If you've never bought a home before, the sheer number of mortgage loan options can be overwhelming. What's the difference between a conventional loan and a government loan, and should you go with an adjustable-rate or fixed-rate mortgage? Even if you have bought a home before, if it's been several years, then you might not remember everything you'll want to know before making a decision about which loan type is going to be best for your situation.
There's good news, though: It won't take long to get a handle on the different types of loans available to you and figure out which one best fits your circumstances. Some online calculators can give you some ballpark numbers on what it might cost to go with one loan instead of another, but to be sure you're not missing anything critical, talk to a mortgage broker who can walk you through the options.
A conventional mortgage loan is perhaps best defined by what it's not instead of what it is: Conventional loans are not guaranteed or insured by the federal government. (There are three federal agencies that insure mortgage loans, the Veterans Administration, the Federal Housing Administration, and the United States Department of Agriculture -- more on those later.) And because they aren't federally insured or guaranteed, these loans tend to have higher standards for buyers than loans that are backed by the government.
To qualify for a conventional loan, most buyers need to have a credit score of at least 620; buyers with higher credit scores can get a lower mortgage interest rate, which means they'll spend less money over time on the same house as a buyer with a lower credit score. The minimum credit score to qualify for a better mortgage interest rate with a conventional loan is 740.
Most lenders offer conventional loans in 15-year, 20-year, and 30-year options, which refers to how long it will take to pay off the loan. A 15-year loan will usually offer a better mortgage interest rate than a 30-year loan, but the monthly payments will be higher. Traditionally, buyers needed to put down at least 20% of the home's total price to secure a conventional mortgage loan (this amount of money is also referred to as the down payment), but conventional loans are now available for buyers who have as little as 3% of the home's total price in the form of a down payment. Buyers with down payments that are smaller than 20% may have to pay mortgage insurance on the loan, however, which is an additional monthly cost to take into consideration.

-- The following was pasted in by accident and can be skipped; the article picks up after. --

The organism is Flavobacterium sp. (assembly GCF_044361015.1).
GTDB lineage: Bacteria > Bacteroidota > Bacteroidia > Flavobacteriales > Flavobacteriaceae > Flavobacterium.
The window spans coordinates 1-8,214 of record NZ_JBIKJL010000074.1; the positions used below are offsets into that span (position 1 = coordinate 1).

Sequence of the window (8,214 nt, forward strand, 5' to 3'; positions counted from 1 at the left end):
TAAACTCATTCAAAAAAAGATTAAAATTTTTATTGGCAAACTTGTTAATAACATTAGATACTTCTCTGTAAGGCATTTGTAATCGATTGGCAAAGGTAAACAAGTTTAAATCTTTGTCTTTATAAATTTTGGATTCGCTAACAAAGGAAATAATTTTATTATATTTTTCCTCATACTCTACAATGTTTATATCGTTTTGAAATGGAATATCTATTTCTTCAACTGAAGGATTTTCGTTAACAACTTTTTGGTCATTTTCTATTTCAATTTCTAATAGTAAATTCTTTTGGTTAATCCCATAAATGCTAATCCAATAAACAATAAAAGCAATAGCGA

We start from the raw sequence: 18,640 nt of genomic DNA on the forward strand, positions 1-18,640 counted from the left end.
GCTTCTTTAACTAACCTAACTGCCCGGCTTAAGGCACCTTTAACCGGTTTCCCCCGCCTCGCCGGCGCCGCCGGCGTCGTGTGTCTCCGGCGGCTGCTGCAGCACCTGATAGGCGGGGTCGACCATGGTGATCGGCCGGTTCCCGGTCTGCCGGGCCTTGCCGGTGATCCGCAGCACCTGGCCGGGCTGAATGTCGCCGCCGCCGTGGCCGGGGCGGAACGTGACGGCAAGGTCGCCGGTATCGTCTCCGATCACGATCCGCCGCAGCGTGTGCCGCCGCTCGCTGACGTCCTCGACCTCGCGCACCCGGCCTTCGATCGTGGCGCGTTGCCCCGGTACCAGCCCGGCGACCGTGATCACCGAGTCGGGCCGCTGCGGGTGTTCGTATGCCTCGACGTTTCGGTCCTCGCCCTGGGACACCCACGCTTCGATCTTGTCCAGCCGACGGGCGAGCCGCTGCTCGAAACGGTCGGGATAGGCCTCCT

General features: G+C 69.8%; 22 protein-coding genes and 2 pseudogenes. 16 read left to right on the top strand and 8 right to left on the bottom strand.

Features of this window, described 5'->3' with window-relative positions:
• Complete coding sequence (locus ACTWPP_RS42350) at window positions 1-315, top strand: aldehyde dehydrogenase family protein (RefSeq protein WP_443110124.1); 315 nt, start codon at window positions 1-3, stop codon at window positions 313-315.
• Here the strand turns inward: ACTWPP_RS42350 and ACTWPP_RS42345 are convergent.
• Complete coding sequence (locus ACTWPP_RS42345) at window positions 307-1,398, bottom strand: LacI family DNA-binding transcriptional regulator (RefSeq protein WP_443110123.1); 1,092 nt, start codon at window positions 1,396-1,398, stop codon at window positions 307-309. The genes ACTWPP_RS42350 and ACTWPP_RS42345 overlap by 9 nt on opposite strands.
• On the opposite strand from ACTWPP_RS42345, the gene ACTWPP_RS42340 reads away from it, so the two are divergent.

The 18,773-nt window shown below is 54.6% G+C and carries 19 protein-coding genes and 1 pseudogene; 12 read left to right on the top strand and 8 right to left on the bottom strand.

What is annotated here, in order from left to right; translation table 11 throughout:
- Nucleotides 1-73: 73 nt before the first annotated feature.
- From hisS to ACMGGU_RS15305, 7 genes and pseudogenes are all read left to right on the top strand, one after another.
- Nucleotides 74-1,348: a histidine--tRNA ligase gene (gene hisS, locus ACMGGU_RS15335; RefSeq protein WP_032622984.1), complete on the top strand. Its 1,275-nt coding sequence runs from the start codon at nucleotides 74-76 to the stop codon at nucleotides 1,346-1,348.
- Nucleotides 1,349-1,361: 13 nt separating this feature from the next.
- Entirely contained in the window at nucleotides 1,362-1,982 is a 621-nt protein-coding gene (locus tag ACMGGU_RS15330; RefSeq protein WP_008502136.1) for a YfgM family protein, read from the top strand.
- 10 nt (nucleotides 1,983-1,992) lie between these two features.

Conventional loans offer two additional options, conforming or non-conforming loans. A conforming mortgage loan conforms to the loan standards set forth by Fannie Mae and Freddie Mac, government-sponsored enterprises (GSEs) that help facilitate and manage the secondary mortgage market -- they buy and hold mortgages from lenders or package groups of mortgages into securities and sell them. Those loan standards encompass a number of variables, including loans for borrowers with poor credit or borrowers who have declared bankruptcies, loans with low down payments and therefore high loan-to-value ratios, and the size of the loan. If the loan is higher than $484,350 in most of the U.S. -- or higher than $726,525 in high-cost areas -- then it's considered non-conforming, and is also known as a jumbo loan (see below for more on jumbo loans).
A VA loan may be offered by a traditional lender, but there are some big differences between a conventional loan and a VA loan. Because VA loans are backed by the Veterans Administration, they are much more flexible and usually offer more benefits to buyers than a conventional loan. As you might have guessed, VA loans are only available to veterans, with different guidelines for eligibility depending on when the veteran served and how long the veteran was in the armed services. Spouses of deceased veterans might also be eligible for VA loans.
Some advantages of a VA loan include less stringent credit requirements for borrowers -- the government backing gives lenders more flexibility when it comes to credit scores and other factors that are taken into consideration when a mortgage loan is issued. A borrower can also obtain a VA loan with no down payment whatsoever (although down payments will decrease the monthly mortgage payment by reducing the loan amount from the beginning of the loan). And because the VA loan is backed by the government and is considered a benefit for veterans, there's no private mortgage insurance required for borrowers who have down payments smaller than 20%. Interest rates on VA loans are also competitive with conventional loans, and borrowers typically also have some choice in terms of whether they want a 15-year or 30-year mortgage. In short, they are an excellent option for qualified veteran borrowers to consider.